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Big business, Washington working together

Published September 03. 2011 09:01AM

Dear Editor:

Read it and weep: Jobs - Jobs - Jobs - gone forever. What right to work? I believe in the dignity of labor, whether with head or hand, that the world owes no man a living, but that it owes every man an opportunity to make a living.

We frequently see the respectful attentions of the world more strongly toward the rich and the great, than toward the wise and the virtuous. We see frequently the vices and the follies of the powerful much less than the poverty and weakness of the innocent.

There was a time when a major corporation was defined by the country in which it was founded and did business. Today many American corporations seem to try to transcend their place of origin. They act as though they've grown so large as not to require a home country. They are in every sense of the word, "multinational."

As their power and financial strength have risen, U.S. multinationals have increasingly used their sheer mass to affect the political agenda. In my opinion, these companies are now far too influential in American politics. These companies pay out hundreds of millions of dollars a year to lobby our elected officials. And they aren't paying those high-priced lobbyists to make sure your interests and mine are well considered by Congress.

Exporting America - Corporate Greed is shipping American Jobs overseas, but corporate America isn't doing all this on its own. Big business and Washington are working together. Trading our nation's livelihood for short-term gains while they undermine our very way of life.

The millions of unemployed workers in this country deserve better, and so do the millions of Americans whose job are threatened by mindless trade, labor and immigration policies. All of us who care about this country and one another must demand that our political leaders represent the real interests of this country.

In the months following 9-11 many were labeled traitors by our government. It was easy to point an accusing finger at the very apparent traitors, those who had taken aims against this country or, worse yet, dared to question the administration.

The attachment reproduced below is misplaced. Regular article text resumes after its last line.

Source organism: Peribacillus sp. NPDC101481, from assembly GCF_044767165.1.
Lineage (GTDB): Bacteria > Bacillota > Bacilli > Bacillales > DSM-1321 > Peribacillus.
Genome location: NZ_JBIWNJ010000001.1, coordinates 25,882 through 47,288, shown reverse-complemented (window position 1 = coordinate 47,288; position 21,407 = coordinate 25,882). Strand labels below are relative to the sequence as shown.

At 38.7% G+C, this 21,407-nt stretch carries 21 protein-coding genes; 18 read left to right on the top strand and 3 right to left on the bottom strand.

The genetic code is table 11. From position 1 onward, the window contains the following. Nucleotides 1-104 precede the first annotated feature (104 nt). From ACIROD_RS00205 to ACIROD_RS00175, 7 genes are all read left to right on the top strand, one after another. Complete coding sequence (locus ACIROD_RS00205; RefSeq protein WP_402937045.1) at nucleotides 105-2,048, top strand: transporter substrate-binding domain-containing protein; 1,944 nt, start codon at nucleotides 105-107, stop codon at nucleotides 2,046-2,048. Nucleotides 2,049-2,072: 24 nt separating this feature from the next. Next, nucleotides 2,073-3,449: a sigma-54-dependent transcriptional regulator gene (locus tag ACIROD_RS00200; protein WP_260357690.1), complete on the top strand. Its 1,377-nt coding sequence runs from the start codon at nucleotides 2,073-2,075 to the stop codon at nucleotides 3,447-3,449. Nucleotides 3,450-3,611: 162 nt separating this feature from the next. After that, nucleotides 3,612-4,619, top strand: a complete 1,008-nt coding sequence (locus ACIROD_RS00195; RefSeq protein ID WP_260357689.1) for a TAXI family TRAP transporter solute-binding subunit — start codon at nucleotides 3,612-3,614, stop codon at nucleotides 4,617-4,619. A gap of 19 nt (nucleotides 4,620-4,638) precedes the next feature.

But just off most of our radars and just off our shores lurk our not-so-apparent traitors, the U.S. companies who have set up shop in the Bahamas, Switzerland, and elsewhere to avoid taxation. It's called "tax motivated expatriation" - a nice corporate phrase for "freeloading" - and it's a tax code loophole that allows U.S. companies to enjoy all the benefits provided by their government without the nuisance of having to pay for them.

Real patriots pay U.S. taxes: these "American" companies don't actually have to move to the Bahamas, the money gets to live in the Caribbean. They just have to set up a P.O. box on the island - essentially a phone, with some kind of mailbox to collect their dirty, blood money. It gets more sophisticated in Switzerland: I call it AWOL.

What happened to morality? You know, the moral thing to do, that also off the radar screen. It's all about GREED.

"What's good for business is good for America!" Well no. Fraud can be good for business; sweatshops are good for business; children work cheap! The tax cheats in the Caribbean who are AWOL love to give you that malarkey about how, without the taxes, they can cut the cost of the product they're making. Yes, and slavery's a real cost-cutter, too.

Rich people did very, very well in the last three decades. But now it's time to give back and not forget that that kind of wealth was only made possible because it was accrued in a country that with all its flaws, is the envy of the world precisely because we have functioning government agencies, like the IRS, that allow people to conduct commerce. Without the S.E.C. and the Federal Reserve, not to mention the FBI and a kick-ass army, the conditions for amassing wealth simply wouldn't exist.

The IRS estimates that this offshore tax dodge siphons $200 billion each year from our U.S. treasury. The connection we have to make here is this: Politicians respond to pressure. If they don't think the people are outraged about something, it slips off their agenda. There are fundraisers to attend, lobbyists to entertain and mistresses to entertain. We have to let them know in Washington what makes us mad at home, and this kind of nonsense certainly should. But, any idiot can win votes coming out against the taxes - we all hate taxes, we all hate the IRS. But many nations would love to have the effective way of collecting legitimately needed tax revenue - and, unfortunately, with highway robberies like this, we're becoming one of them.

Greed has overtaken a sense of higher responsibility to shareholders, to community, to employees, and to the public trust. Too many of these businesses are run with an indifference to basic American values and basic American responsibilities - like paying a fair share of taxes.

Joseph L. Koperna

Tamaqua, Pa.

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